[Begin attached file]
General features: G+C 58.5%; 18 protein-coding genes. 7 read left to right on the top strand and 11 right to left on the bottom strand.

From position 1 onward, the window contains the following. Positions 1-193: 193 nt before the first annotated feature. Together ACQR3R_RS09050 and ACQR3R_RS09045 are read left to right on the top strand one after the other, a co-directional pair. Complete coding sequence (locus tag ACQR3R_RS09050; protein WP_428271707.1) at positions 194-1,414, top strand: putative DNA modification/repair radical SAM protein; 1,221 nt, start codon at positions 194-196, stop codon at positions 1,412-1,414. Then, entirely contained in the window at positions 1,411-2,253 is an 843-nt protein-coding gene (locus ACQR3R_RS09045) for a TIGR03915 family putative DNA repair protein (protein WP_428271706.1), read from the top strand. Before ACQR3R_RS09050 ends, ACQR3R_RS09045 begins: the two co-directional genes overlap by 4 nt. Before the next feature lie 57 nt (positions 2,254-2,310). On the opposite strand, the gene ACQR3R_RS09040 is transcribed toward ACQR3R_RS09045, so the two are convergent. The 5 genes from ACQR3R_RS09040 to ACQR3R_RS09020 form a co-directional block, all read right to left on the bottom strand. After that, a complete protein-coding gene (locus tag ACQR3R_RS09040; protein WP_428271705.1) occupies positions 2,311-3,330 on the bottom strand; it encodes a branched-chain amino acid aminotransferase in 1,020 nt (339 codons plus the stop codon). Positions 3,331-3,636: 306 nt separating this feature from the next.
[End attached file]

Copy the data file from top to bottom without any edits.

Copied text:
General features: G+C 58.5%; 18 protein-coding genes. 7 read left to right on the top strand and 11 right to left on the bottom strand.

From position 1 onward, the window contains the following. Positions 1-193: 193 nt before the first annotated feature. Together ACQR3R_RS09050 and ACQR3R_RS09045 are read left to right on the top strand one after the other, a co-directional pair. Complete coding sequence (locus tag ACQR3R_RS09050; protein WP_428271707.1) at positions 194-1,414, top strand: putative DNA modification/repair radical SAM protein; 1,221 nt, start codon at positions 194-196, stop codon at positions 1,412-1,414. Then, entirely contained in the window at positions 1,411-2,253 is an 843-nt protein-coding gene (locus ACQR3R_RS09045) for a TIGR03915 family putative DNA repair protein (protein WP_428271706.1), read from the top strand. Before ACQR3R_RS09050 ends, ACQR3R_RS09045 begins: the two co-directional genes overlap by 4 nt. Before the next feature lie 57 nt (positions 2,254-2,310). On the opposite strand, the gene ACQR3R_RS09040 is transcribed toward ACQR3R_RS09045, so the two are convergent. The 5 genes from ACQR3R_RS09040 to ACQR3R_RS09020 form a co-directional block, all read right to left on the bottom strand. After that, a complete protein-coding gene (locus tag ACQR3R_RS09040; protein WP_428271705.1) occupies positions 2,311-3,330 on the bottom strand; it encodes a branched-chain amino acid aminotransferase in 1,020 nt (339 codons plus the stop codon). Positions 3,331-3,636: 306 nt separating this feature from the next.